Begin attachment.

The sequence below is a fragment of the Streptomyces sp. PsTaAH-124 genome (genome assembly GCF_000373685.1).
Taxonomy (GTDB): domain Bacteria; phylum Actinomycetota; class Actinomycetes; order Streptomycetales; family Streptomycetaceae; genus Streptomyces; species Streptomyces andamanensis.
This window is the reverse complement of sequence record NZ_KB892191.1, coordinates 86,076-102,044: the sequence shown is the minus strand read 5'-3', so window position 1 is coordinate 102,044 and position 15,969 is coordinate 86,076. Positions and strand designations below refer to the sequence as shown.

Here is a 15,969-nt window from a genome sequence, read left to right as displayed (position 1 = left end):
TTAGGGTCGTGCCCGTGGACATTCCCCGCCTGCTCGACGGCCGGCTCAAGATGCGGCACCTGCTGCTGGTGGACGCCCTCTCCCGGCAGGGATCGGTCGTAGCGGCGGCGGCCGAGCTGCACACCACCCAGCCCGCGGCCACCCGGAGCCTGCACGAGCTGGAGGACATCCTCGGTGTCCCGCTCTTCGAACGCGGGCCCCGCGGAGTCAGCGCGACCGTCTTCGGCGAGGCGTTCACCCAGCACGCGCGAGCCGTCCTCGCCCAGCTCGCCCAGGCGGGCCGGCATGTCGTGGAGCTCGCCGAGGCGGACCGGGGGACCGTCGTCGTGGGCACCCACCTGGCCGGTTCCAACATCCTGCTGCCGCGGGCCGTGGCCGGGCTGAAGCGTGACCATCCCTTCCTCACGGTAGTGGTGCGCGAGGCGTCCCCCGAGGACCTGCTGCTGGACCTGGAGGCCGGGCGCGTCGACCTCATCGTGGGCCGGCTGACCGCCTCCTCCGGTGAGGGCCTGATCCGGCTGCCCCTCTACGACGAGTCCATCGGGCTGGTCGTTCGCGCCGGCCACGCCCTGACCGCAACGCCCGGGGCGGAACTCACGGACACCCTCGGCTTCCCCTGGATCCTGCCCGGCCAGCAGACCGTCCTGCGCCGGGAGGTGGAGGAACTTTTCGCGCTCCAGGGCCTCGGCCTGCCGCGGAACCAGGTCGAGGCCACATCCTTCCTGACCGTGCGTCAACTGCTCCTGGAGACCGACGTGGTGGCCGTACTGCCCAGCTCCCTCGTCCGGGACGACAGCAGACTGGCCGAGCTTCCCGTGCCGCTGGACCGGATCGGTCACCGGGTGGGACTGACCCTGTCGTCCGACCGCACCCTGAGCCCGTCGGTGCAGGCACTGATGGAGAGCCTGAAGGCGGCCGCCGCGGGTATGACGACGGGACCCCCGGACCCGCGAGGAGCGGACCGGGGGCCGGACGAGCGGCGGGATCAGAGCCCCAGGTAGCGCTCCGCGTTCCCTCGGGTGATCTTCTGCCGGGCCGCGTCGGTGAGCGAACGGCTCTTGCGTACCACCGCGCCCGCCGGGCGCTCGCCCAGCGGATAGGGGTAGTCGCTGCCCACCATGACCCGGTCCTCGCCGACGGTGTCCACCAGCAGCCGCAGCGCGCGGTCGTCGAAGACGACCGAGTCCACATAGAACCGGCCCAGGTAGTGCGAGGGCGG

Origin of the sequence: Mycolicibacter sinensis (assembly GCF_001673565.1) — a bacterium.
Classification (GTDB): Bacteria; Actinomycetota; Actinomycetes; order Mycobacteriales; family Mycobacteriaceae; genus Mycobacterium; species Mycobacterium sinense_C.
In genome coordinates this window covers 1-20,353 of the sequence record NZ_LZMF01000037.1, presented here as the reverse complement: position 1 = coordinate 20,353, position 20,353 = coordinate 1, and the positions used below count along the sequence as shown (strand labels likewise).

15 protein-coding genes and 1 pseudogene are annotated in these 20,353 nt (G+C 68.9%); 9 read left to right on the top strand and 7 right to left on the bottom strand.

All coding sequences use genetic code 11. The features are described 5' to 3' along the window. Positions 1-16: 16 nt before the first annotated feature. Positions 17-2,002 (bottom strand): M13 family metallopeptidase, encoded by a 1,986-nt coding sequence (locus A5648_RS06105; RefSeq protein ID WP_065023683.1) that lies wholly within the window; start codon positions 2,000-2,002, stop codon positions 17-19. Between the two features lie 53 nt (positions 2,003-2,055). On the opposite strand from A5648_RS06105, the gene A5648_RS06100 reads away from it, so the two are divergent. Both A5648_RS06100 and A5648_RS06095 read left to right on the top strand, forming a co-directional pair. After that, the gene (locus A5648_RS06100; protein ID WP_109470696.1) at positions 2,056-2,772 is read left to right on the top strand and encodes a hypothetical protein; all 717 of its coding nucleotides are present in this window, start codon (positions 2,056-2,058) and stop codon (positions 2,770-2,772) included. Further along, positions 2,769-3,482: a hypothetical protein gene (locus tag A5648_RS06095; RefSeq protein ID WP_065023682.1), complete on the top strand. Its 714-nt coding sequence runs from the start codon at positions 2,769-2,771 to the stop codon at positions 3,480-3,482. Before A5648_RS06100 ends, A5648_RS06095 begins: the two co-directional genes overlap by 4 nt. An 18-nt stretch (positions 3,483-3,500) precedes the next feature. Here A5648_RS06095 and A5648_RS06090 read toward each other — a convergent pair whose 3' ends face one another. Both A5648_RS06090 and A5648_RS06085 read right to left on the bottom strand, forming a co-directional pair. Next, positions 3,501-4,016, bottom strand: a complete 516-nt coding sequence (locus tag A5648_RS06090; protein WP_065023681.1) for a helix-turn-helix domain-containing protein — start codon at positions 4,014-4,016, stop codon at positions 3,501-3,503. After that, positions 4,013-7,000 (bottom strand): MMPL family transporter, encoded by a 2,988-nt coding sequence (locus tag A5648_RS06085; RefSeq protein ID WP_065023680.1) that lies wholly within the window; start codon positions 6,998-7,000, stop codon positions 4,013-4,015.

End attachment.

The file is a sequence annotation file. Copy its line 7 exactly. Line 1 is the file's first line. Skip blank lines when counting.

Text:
Classification (GTDB): Bacteria; Actinomycetota; Actinomycetes; order Mycobacteriales; family Mycobacteriaceae; genus Mycobacterium; species Mycobacterium sinense_C.